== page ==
A Study Assessing the Predictive Value of Tumor Hypoxia (Low Oxygen Supply) in Patients with Non-Small Cell Lung Cancer

Full Title

Prognostic Value of Tumor Hypoxia, as Measured by 18F-FMISO Breath Hold PET/CT, in Non-Small-Cell-Lung Cancer (NSCLC) Patients


18F-FDG positron emission tomography (PET) is an imaging technique routinely used in the diagnosis and staging of non-small cell lung cancer, as well as to plan radiation therapy and to detect disease recurrence. Hypoxia is a state where areas of tissue in a tumor continue to grow despite a decreased supply of oxygen; hypoxia makes tumors more aggressive and resistant to radiation therapy. PET imaging has the potential for detecting areas of hypoxia in a tumor in a noninvasive way.

The purpose of this study is to determine if a new PET imaging agent called 18F-FMISO can detect hypoxia and predict response to standard treatment and the risk of cancer recurrence in patients with non-small cell lung cancer. The study will also investigate whether a 18F-FDG PET scan performed in the middle of the course of radiation treatment can predict if lung cancer will respond to standard therapy.

Information obtained from this study may help doctors design future studies to take advantage of a low oxygen supply to tumor tissue and improve outcomes in lung cancer patients. For example, patients found to have hypoxia may receive more aggressive chemotherapy or radiation therapy. There are also special anticancer drugs designed to become activated in a low-oxygen environment.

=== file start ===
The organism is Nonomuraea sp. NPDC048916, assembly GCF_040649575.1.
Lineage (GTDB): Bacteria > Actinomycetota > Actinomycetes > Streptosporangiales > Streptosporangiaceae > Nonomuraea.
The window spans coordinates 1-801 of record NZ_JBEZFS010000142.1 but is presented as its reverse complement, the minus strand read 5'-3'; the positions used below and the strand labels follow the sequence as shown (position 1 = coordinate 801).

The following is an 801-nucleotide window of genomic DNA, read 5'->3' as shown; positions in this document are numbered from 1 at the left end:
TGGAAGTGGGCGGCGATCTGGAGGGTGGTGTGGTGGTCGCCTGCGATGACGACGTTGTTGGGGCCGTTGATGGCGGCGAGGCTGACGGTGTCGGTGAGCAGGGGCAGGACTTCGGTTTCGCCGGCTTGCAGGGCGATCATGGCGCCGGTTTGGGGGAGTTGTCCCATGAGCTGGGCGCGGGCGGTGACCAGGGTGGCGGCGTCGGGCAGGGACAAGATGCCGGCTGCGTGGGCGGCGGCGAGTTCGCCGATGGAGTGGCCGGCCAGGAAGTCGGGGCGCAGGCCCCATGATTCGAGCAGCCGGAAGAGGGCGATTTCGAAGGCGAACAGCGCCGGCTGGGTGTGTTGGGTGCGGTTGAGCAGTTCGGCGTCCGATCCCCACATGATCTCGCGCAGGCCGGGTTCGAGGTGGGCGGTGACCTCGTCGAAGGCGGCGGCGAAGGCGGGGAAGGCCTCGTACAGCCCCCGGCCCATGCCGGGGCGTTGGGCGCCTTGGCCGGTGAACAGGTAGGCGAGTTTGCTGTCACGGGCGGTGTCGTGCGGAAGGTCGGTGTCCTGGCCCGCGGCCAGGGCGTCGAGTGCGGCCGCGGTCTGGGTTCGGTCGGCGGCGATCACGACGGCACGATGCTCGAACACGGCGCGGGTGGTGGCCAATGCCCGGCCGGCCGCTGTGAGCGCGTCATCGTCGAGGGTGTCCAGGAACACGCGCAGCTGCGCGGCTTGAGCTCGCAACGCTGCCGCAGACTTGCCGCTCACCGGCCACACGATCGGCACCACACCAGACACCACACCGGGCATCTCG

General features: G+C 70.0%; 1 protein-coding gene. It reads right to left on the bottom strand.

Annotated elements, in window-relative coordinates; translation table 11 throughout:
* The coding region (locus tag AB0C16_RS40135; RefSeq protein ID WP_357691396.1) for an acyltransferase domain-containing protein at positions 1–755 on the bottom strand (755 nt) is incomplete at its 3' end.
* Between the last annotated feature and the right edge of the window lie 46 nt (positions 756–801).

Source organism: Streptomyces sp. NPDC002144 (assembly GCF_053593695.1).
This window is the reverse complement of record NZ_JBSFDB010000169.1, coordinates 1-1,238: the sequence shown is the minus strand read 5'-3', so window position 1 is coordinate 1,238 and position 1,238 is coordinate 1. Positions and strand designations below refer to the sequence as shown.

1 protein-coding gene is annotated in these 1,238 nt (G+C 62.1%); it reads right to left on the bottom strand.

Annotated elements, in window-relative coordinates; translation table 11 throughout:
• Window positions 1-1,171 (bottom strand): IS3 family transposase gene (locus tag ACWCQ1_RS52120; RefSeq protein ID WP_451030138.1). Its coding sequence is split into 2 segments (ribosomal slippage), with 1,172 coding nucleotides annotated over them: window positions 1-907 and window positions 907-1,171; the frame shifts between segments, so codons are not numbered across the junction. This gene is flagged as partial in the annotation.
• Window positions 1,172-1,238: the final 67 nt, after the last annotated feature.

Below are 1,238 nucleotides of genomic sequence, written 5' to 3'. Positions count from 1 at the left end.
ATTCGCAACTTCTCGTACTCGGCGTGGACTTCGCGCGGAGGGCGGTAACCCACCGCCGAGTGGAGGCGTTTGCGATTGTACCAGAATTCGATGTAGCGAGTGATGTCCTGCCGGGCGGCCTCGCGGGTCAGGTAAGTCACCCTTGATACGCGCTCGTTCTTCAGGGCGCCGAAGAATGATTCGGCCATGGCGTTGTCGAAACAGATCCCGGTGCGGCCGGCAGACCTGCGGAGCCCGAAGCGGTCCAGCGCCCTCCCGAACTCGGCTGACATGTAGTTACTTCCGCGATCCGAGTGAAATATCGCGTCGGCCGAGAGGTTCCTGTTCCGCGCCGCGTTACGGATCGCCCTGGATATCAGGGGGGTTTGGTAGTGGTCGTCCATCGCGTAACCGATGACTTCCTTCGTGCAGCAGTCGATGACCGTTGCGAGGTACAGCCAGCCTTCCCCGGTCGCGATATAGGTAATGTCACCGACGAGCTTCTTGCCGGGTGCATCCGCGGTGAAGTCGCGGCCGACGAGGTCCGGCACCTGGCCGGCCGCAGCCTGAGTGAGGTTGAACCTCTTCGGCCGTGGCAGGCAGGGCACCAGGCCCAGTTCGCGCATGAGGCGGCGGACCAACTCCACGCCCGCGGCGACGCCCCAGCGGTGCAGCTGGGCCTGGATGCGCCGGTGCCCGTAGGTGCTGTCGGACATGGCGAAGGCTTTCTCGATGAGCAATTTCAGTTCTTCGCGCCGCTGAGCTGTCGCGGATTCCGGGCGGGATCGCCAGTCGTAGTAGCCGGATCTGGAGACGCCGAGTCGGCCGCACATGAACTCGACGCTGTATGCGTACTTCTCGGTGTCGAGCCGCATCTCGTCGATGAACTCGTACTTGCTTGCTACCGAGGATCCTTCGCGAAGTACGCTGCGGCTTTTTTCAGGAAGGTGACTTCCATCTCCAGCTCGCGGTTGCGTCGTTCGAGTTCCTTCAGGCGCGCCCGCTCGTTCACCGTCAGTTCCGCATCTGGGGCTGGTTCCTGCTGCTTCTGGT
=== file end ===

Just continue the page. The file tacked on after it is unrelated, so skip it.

To be eligible for this study, patients must meet several criteria, including but not limited to the following:

  • Patients must be newly diagnosed with non-small cell lung cancer and be scheduled to receive chemotherapy and/or radiation therapy.
  • Because some of the imaging performed in this study is conducted during breath-holding (to minimize movement of the lungs during the scan), patients must be able to hold their breath for 10 seconds.
  • This study is open to patients age 18 and older.

For more information about this study, please contact Dr. Andreas Rimner at 212-639-6025.